Please note: This information was current at the time of publication. But medical information is always changing, and some information given here may be out of date. For regularly updated information on a variety of health topics, please visit familydoctor.org, the AAFP patient education website.
Information from Your Family Doctor
Painful Menstrual Periods
FREE PREVIEW. AAFP members and paid subscribers: Log in to get free access. All others: Purchase online access.
FREE PREVIEW. Purchase online access to read the full version of this article.
Am Fam Physician. 2005 Jan 15;71(2):292.
Why do some women have painful periods?
Most women have some crampy pain with their periods, especially as teenagers. The pain often is low in the pelvis and starts just before your period or at the beginning of your period. It often lasts one to three days. The pain can be bad enough to keep you from doing things you normally do.
Painful periods usually do not mean that there is anything seriously wrong. Sometimes, though, painful periods can be caused by an infection or cysts. Pain also can be caused by a condition called endometriosis (say: en-doe-me-tree-oh-sis). This happens when the lining of the uterus grows outside of the uterus.
How are painful periods treated?
The most common way to treat painful periods is to take a medicine called ibuprofen (some brand names: Motrin, Advil). You can buy this medicine without a prescription. If this medicine does not work for you, your doctor might want you to take a stronger dose that you have to get with a prescription. Your doctor might want you to try using birth control pills or a birth control shot (Depo-Provera). These medicines can make your periods less painful. You also can try using heating pads and some nutritional supplements, such as vitamin B, vitamin E, and fish oil.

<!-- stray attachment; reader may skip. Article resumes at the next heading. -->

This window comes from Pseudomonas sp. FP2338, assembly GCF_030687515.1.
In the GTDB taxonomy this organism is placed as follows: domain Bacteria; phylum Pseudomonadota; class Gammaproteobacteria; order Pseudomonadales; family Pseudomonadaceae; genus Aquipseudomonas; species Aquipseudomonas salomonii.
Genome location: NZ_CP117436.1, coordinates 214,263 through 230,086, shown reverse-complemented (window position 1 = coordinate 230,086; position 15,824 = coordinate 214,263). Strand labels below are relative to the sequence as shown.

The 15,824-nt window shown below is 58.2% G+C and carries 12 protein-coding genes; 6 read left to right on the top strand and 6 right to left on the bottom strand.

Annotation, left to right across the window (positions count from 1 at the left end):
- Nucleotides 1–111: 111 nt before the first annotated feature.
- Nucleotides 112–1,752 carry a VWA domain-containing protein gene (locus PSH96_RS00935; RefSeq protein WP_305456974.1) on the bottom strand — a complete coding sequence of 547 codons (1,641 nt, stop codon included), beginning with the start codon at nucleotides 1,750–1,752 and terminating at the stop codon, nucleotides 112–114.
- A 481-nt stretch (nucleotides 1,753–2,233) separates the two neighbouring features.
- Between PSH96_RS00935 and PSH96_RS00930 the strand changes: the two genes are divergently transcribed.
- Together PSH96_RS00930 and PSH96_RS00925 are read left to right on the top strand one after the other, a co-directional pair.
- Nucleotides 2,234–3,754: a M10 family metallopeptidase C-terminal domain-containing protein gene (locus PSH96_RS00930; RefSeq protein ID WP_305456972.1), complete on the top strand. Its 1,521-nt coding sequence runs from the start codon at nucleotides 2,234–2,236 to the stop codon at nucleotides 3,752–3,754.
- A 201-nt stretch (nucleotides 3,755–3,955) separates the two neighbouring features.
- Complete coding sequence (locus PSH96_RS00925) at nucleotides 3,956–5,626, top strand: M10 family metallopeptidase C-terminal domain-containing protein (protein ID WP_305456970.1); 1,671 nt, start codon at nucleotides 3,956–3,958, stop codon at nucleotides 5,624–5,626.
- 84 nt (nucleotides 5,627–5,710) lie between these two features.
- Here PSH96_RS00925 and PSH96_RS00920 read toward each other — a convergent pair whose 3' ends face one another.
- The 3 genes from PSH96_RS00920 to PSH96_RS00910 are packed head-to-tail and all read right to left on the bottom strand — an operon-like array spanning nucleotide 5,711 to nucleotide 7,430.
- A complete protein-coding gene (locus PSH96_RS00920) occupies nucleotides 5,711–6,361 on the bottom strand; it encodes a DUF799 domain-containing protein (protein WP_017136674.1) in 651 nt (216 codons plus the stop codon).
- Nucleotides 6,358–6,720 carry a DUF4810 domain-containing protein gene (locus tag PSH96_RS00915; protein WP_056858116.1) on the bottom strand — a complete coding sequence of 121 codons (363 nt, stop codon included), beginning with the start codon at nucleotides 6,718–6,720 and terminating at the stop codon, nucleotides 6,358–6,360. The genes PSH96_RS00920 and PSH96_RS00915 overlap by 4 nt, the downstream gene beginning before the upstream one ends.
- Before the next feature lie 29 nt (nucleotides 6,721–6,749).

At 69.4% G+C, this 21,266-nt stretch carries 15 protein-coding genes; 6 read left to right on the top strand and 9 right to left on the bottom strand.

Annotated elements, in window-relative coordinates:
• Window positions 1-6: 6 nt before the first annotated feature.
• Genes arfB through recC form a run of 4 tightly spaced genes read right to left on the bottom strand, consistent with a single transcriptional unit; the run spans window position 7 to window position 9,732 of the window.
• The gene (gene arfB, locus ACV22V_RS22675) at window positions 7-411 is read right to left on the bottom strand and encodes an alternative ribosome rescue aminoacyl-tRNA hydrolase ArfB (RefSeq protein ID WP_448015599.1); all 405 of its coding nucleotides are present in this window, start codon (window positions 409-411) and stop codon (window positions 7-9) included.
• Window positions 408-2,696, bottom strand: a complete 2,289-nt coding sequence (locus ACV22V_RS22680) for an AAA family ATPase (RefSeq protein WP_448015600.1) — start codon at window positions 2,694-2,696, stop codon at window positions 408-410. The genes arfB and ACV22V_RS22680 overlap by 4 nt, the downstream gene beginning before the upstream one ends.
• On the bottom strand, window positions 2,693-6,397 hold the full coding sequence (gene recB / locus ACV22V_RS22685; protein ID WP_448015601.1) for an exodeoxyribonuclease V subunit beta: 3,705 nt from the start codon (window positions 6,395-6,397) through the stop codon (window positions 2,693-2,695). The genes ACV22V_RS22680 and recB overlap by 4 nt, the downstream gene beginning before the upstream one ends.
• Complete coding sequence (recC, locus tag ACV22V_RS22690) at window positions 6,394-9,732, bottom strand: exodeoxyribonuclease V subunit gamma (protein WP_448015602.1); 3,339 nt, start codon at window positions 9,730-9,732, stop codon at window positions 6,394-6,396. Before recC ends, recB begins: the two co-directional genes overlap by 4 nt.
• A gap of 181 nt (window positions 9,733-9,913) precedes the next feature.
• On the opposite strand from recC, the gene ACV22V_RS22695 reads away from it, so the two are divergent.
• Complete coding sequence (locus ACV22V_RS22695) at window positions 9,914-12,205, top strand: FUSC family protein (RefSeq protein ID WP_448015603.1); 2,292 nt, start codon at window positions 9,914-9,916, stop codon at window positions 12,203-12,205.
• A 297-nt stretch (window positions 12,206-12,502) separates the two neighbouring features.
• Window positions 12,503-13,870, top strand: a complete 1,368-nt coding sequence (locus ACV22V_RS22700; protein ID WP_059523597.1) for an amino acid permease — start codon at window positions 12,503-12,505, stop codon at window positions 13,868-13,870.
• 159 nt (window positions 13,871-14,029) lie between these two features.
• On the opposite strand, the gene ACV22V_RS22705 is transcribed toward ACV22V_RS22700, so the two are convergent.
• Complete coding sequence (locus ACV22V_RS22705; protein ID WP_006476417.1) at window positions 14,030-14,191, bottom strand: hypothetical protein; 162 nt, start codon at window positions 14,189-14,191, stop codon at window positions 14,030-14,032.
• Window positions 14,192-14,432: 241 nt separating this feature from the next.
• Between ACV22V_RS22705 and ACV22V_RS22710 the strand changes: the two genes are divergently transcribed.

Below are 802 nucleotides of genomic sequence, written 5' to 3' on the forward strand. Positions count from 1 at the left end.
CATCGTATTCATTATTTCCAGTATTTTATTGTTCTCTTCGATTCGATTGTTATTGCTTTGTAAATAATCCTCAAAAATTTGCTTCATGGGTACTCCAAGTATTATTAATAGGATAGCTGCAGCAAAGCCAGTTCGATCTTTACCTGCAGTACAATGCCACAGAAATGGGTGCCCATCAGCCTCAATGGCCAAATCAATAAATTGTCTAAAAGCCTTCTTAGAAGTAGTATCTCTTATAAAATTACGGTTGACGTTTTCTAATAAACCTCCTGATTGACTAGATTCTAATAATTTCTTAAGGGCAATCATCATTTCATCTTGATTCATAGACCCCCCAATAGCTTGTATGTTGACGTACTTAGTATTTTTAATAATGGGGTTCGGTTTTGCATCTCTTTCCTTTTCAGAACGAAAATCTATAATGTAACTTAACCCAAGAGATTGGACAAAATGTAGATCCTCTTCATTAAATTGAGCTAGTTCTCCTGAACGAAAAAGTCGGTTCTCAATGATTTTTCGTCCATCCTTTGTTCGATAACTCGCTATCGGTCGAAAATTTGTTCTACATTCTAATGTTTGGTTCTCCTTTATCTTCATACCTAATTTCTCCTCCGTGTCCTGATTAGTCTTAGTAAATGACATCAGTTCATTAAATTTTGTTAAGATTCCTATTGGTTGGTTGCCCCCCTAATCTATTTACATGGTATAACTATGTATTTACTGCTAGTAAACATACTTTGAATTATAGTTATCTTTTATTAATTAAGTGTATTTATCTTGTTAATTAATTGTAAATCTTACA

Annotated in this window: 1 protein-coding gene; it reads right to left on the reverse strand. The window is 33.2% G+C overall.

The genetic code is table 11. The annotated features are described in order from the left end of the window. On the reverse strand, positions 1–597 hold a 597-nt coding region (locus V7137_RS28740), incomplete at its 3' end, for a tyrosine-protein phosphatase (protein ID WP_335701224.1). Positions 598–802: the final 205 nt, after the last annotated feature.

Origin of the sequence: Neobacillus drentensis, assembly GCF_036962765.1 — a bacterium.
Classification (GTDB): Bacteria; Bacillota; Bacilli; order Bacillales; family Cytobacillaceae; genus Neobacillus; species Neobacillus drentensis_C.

Many women notice that their periods are less painful after they have had a baby.
What if these treatments don’t work?
If you don’t feel better after taking ibuprofen or birth control pills, your doctor might want to do an ultrasound test. He or she also may want you to see another doctor who can do a minor surgery called laparoscopy (say: lap-uh-rah-ska-pee). These are ways for doctors to see if you have endometriosis. Ask your doctor about other treatments that may help.
How can I tell if I have a more serious problem?
Tell your doctor if you have any of these symptoms:
Your painful periods started later in life.
You have pain at times other than the first couple of days of your period.
You have unusual vaginal discharge or bleeding.
Medicine does not make your pain go away.
This handout is provided to you by your family doctor and the American Academy of Family Physicians. Other health-related information is available from the AAFP online at http://familydoctor.org.
This information provides a general overview and may not apply to everyone. Talk to your family doctor to find out if this information applies to you and to get more information on this subject.
Copyright © 2005 by the American Academy of Family Physicians.
This content is owned by the AAFP. A person viewing it online may make one printout of the material and may use that printout only for his or her personal, non-commercial reference. This material may not otherwise be downloaded, copied, printed, stored, transmitted or reproduced in any medium, whether now known or later invented, except as authorized in writing by the AAFP. Contact firstname.lastname@example.org for copyright questions and/or permission requests.
Want to use this article elsewhere? Get Permissions